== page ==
“You sure those are military?” Howe asked.


“I’m going to get down there and get close,” he told his wingman. “Hang tough.”

“Only way to go. Got your six.”

Howe dipped his wing. He came over the road at three thousand feet — not counting the nine thousand or so holding the tar up in the mountains.

There were definitely troops in the back of the trucks. As Howe began to pull up he saw a glint of something. He went immediately for the defensive flares, accelerating away.

“They shoot at you?” Timmy’s voice was practically a shout.

“You tell me,” said Howe.

“Didn’t see anything.”

“Getting jumpy.” He pulled around to his left, angling in the direction of the road, trying to see where the troops were going. A puff of smoke erupted near a cluster of buildings that sat before a bend; the buildings looked like storefronts, with large colorful signs at the top. A pinprick of smoke fluttered across the other side of the bend, near a building. Howe saw movement, people running. Bingo.

“Have some action here,” he told Timmy.

“Is it ours?”

“Good question. I’m going to get back with the Pentagon people, see if they can get the Indians and Pakistanis to stop shooting up here.”

“Part the Red Sea next,” said Timmy.

Chapter 16

Duke went over the map with the copilot, trying to figure out the area where their pickup would most likely be. McIntyre’s last call had been made from a building on the outskirts of a small town, but he’d been spotted and had to move. He hadn’t called back yet.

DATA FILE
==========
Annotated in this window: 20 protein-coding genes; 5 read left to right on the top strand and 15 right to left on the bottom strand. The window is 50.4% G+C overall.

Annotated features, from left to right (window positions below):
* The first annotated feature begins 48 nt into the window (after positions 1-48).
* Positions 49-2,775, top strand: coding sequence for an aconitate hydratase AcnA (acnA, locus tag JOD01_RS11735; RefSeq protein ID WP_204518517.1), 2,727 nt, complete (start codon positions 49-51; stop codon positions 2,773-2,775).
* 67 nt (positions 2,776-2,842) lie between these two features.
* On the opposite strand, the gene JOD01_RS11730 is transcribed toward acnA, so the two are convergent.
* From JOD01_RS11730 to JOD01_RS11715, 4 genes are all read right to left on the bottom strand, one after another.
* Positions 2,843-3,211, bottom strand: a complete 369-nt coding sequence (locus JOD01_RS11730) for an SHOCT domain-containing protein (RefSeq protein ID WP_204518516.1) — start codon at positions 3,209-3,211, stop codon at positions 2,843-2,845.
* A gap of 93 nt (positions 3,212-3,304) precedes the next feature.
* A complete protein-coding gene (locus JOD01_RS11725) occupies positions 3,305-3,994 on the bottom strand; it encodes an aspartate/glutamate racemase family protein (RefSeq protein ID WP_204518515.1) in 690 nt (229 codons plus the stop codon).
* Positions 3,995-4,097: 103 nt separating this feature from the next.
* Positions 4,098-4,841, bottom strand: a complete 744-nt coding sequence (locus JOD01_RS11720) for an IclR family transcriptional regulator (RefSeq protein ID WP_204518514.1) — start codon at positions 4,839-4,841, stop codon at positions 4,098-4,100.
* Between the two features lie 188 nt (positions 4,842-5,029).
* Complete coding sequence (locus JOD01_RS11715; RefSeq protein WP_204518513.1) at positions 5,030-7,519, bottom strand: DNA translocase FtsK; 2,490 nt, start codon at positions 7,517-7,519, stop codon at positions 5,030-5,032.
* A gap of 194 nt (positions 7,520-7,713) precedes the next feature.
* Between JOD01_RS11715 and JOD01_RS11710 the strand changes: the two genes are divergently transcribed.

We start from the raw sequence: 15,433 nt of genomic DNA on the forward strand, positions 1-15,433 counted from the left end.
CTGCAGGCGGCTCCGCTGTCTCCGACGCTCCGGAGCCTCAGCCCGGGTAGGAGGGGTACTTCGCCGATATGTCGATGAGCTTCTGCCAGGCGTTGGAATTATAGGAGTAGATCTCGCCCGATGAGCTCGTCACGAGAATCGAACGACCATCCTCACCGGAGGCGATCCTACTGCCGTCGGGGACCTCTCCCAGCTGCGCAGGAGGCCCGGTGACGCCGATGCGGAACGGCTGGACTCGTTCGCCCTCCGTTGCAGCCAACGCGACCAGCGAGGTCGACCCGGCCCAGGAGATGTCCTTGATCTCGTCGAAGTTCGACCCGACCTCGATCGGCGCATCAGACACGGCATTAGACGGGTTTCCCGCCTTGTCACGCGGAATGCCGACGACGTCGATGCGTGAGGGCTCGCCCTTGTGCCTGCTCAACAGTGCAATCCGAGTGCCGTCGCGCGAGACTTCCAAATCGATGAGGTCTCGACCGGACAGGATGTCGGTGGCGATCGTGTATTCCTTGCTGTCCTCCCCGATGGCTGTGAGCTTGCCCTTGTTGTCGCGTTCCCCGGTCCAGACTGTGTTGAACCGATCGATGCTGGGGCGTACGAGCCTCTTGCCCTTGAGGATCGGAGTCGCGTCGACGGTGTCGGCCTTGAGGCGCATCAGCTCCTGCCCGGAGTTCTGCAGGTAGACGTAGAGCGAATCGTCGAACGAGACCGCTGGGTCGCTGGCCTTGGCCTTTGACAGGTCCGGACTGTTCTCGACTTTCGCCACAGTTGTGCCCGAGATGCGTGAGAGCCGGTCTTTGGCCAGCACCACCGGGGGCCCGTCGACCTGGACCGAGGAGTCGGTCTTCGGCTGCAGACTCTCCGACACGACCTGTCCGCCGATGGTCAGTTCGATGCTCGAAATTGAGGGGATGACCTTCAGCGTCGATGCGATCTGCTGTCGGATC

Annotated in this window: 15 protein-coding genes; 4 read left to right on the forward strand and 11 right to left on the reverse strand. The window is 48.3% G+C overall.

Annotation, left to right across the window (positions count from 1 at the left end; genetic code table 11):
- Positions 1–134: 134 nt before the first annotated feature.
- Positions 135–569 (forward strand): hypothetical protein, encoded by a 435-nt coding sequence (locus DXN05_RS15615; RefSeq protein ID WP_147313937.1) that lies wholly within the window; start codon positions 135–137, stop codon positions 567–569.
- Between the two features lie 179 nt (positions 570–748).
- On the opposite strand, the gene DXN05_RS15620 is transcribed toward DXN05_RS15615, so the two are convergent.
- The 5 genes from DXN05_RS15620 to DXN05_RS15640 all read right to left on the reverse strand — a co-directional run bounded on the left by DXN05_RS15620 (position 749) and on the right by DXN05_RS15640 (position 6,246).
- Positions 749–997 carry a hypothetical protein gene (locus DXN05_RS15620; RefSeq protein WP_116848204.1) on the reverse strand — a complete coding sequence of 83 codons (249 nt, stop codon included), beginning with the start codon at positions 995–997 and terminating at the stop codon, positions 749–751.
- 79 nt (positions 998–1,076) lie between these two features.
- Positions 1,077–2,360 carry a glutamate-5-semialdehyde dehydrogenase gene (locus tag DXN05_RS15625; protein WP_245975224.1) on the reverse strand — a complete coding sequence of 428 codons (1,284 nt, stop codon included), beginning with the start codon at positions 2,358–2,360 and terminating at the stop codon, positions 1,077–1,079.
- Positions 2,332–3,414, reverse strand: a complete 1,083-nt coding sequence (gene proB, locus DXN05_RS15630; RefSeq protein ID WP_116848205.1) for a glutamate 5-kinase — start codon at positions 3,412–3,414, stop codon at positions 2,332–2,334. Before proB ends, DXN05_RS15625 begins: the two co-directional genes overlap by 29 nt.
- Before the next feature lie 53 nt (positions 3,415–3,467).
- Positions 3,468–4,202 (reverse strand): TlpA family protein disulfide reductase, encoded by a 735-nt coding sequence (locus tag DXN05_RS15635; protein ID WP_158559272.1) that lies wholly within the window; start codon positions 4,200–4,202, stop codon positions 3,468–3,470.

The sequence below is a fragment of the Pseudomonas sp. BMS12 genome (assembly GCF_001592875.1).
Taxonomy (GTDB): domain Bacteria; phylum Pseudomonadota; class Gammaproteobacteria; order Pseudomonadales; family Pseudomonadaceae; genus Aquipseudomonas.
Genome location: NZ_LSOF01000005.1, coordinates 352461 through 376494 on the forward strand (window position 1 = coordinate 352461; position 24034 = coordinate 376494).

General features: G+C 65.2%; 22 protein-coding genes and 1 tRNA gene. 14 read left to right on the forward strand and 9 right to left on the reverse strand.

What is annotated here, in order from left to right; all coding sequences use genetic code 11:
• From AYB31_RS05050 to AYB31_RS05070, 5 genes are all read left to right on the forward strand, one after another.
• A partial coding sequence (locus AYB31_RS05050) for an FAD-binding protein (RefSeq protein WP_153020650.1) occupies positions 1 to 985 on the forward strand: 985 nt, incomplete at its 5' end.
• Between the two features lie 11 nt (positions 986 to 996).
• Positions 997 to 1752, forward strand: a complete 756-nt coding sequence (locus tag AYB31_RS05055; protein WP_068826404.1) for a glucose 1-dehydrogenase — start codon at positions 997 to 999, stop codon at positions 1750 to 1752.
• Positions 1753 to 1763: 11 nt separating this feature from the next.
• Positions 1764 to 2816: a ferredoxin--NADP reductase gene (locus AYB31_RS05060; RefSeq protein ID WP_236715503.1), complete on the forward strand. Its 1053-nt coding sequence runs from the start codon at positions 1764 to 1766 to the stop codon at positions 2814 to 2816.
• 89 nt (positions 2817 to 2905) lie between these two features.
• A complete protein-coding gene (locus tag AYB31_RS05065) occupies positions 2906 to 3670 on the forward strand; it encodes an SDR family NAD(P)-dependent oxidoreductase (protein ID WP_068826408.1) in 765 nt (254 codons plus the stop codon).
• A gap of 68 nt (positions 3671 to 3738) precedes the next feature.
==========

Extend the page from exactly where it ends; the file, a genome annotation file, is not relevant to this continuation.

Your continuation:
The pilots in the Velociraptors reported fighting nearby. Whether it had to do with McIntyre wasn’t clear.

Duke moved to the back and laid it out for his guys. As he expected, they nodded and threw in a few positive suggestions. Not one of them pointed out that finding the American alive was a serious long shot.

The FBI agent had a pained expression on his face.

“Something up?” the captain asked, plopping into the seat next to him.

“Yeah,” said the agent. “I should’ve brought more coffee. Two thermoses just don’t cut it overseas.”

“You think we’re going to find him?” Duke asked.

“Question is probably whether you’ll find him dead,” answered Fisher. “But you’re kinda stuck, right?”

“If things got tough, could you handle a weapon?”

“Depends,” said Fisher. “The place we’re landing, that a nonsmoking area?”

Duke started to laugh. “Smoking.”

“Then I’ll lead the charge.”

Chapter 17

McIntyre felt the dryness in his mouth, his thirst returning, as he started toward the road. A low fence cut off some of the view to the right; he heard a truck coming and trotted toward the fence for cover, huffing and wheezing as he slid in. An empty flatbed passed a half-second later.

When it was gone he started to the left, walking roughly westward as he cut a diagonal toward the road. There was a ravine and then a rise on the opposite side, but there were some scrub bushes he might use for cover on the left if someone was coming.